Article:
In response to the suffering, trauma, and sleeplessness induced by long-term exposure to tear gas and police violence, whether experienced first-hand or via graphic live feeds, support networks appeared offering counsel and care. In response to kids not having enough time to do their homework because they are out on the streets all night, Telegram channels appeared offering free tutoring services. In response to students “not being able to have an education” because they were on strike, people organized seminars on all manner of political subjects at schools that were sympathetic to the cause and also in public spaces.
Meanwhile, people have started chat rooms on Telegram to discuss subjects that protesters may be curious about; we are in the process of starting one ourselves. The subject matter might be technical (how to take a subway ticket machine apart, how to pass through a turnstile without paying), it might be historical (we recently saw one about the French Revolution), it might be spiritual, or about self-defense and martial arts.
All of these efforts are breathtaking in their breadth and efficiency. Affinity groups form to make Molotovs and test them out in forests. Others develop friendships and trust playing war games in the woods, setting up simulations of crossfire with the police. Impromptu martial arts dojos are held in parks and rooftops. Say what you want about people in this city, they are extraordinary at solving practical problems with minimal fuss.
This struggle has played a pedagogical role for everyone who has participated in it. It is a phenomenological pedagogy in which the city that we inhabit has acquired an entirely new significance through the process of the struggle—every aspect of every city has taken on a deep tactical significance. You have to know which areas are frequented by triads; every bend in the road and cul-de-sac could make a difference in whether you come out of a demonstration in one piece. Over the last few months, we have found ourselves in neighborhoods that are foreign to us, but even the neighborhoods we have grown up in all our lives become strange to us when we are fleeing from rushing riot squads or perusing message board threads full of stories shared by those who, thanks to their employment or background, are intimately acquainted with aspects of the city that we could never access on our own. Couple this with the extraordinary real-time maps drawn by teams to indicate zones of danger and avenues of escape and you begin to grasp how the last three months have been an accelerated psychogeographic and cartographic tour of our city, the value of which is inestimable both for this struggle and those to come.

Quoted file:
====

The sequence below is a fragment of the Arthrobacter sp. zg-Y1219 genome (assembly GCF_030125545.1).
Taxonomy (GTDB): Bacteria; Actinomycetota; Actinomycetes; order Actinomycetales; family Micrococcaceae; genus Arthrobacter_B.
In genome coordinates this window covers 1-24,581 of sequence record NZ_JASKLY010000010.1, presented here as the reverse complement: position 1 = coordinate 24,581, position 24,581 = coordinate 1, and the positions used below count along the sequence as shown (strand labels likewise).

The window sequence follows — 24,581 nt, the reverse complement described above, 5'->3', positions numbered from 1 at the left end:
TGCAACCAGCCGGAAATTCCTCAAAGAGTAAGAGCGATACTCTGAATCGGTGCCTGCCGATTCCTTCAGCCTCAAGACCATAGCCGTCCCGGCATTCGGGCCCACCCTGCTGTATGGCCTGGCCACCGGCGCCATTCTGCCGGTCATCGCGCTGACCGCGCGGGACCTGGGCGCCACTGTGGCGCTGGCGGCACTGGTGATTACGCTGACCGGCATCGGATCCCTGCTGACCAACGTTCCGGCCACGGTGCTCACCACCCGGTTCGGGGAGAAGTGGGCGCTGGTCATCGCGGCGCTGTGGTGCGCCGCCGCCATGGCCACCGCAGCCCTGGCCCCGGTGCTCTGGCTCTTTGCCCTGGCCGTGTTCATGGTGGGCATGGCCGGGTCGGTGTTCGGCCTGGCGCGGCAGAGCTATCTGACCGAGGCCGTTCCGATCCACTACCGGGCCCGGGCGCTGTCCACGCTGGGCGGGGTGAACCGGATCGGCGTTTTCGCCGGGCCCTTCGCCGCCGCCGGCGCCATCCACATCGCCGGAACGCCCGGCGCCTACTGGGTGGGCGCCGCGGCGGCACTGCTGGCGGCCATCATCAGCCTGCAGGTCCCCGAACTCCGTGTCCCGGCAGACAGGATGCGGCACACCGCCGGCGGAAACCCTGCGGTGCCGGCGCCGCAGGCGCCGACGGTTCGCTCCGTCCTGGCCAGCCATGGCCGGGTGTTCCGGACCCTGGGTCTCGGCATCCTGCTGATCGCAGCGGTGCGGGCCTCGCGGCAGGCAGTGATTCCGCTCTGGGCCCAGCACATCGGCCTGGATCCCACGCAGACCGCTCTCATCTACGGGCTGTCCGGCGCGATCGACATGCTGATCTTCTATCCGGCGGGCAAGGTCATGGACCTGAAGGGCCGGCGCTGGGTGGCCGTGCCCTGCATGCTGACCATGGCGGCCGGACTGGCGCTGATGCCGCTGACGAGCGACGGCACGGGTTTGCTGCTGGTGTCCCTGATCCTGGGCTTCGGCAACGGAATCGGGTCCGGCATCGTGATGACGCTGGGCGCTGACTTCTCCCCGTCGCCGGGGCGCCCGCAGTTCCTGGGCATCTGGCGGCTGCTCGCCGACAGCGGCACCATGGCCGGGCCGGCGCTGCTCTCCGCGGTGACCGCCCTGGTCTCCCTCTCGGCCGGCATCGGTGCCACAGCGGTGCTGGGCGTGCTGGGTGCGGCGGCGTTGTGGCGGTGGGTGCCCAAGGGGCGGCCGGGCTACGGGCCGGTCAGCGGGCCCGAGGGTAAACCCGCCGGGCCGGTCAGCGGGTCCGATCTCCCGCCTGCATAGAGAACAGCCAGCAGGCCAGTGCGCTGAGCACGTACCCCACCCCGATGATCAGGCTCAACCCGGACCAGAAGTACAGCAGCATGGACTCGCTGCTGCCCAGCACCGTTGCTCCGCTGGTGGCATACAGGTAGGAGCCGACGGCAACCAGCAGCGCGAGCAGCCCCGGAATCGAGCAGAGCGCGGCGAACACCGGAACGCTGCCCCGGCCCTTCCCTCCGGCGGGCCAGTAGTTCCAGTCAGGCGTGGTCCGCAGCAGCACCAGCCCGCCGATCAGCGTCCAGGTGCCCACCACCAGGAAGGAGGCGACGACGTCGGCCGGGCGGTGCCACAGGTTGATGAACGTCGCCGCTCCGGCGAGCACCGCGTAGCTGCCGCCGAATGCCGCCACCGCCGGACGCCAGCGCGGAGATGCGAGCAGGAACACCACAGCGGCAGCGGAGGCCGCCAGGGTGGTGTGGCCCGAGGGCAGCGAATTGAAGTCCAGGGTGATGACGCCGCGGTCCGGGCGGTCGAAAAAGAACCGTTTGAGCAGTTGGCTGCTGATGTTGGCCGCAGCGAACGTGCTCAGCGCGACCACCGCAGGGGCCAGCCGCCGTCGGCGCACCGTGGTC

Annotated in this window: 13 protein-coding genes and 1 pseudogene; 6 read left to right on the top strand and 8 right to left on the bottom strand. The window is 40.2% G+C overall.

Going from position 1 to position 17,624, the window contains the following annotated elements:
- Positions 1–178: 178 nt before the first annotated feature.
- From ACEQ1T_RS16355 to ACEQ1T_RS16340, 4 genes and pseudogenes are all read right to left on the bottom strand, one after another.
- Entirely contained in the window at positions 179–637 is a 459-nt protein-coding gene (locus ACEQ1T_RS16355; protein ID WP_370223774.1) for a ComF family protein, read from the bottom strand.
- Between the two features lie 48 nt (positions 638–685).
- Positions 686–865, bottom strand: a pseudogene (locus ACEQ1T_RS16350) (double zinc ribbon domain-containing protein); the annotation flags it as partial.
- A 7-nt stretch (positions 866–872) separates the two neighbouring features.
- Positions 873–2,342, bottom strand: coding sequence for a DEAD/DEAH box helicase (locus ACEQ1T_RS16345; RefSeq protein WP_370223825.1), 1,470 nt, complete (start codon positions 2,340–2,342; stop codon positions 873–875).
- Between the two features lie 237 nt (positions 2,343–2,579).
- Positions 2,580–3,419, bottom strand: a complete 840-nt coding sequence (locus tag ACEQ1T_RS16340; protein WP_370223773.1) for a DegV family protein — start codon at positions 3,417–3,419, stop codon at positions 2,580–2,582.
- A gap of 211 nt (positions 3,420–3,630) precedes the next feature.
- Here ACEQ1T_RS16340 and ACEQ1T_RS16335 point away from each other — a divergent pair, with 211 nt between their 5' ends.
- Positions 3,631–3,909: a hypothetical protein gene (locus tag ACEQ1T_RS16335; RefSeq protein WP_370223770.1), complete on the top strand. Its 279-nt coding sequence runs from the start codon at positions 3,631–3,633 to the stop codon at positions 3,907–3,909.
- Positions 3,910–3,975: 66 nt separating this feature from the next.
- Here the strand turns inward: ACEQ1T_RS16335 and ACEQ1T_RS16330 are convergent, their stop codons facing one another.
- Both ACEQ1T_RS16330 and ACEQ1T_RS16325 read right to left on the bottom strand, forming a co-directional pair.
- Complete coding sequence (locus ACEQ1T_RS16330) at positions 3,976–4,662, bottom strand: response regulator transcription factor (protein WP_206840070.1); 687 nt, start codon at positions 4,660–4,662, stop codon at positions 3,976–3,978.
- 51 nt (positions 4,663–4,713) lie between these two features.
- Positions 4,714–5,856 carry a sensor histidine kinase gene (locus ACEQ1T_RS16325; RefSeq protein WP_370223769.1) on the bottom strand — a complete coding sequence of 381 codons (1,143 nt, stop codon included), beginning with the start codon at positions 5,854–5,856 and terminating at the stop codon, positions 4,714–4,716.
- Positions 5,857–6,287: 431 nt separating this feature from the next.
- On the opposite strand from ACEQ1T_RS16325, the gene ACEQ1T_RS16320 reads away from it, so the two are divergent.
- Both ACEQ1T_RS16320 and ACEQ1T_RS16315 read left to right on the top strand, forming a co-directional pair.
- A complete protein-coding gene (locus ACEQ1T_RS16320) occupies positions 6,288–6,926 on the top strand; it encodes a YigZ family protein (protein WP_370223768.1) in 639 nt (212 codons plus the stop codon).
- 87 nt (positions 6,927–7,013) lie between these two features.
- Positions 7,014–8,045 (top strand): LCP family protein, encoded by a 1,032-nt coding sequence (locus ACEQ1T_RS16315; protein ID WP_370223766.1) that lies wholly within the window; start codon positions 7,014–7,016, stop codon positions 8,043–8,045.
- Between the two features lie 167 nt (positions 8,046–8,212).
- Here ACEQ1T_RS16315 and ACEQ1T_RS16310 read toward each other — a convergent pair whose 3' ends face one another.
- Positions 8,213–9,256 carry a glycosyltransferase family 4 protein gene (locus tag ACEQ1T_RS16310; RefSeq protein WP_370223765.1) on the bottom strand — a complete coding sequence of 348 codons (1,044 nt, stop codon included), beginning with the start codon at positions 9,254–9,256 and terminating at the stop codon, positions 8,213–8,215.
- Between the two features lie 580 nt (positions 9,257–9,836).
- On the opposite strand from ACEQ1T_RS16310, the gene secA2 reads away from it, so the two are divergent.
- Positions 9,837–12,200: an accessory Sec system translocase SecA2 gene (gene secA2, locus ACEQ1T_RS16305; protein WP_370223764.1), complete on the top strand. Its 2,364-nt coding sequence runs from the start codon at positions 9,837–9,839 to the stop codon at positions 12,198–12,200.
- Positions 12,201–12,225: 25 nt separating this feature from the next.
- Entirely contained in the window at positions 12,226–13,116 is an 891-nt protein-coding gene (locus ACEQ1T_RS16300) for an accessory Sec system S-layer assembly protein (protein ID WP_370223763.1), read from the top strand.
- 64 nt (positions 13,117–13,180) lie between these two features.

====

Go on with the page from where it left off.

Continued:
Of course, at the end of the day, it isn’t simply about those on the streets; there are many, even in our own collective, who prefer for various reasons not to be where street fights take place. The monumental contributions of those who draw maps and supply real-time information off-site, tirelessly verifying the accuracy of the data that continually streams in from a multiplicity of channels, have been instrumental in ensuring the safety of partisans and the elimination of false news (certain accounts on message boards continuously spread false information on a regular basis, the purpose of which remains unknown). It’s also meaningful that people take the time, after exhausting street combat, to collectively debate the finer points of tactics on Telegram channels and message boards, openly and in a comradely spirit. This is what makes it possible to accomplish each projected initiative—be it shutting down a subway line, a highway to the airport, or the airport itself—even if, as in the case of the subway line, early attempts are tentative and unsuccessful. The will to accomplish objectives must be coupled with the collective determination to create the informational infrastructure to make it happen.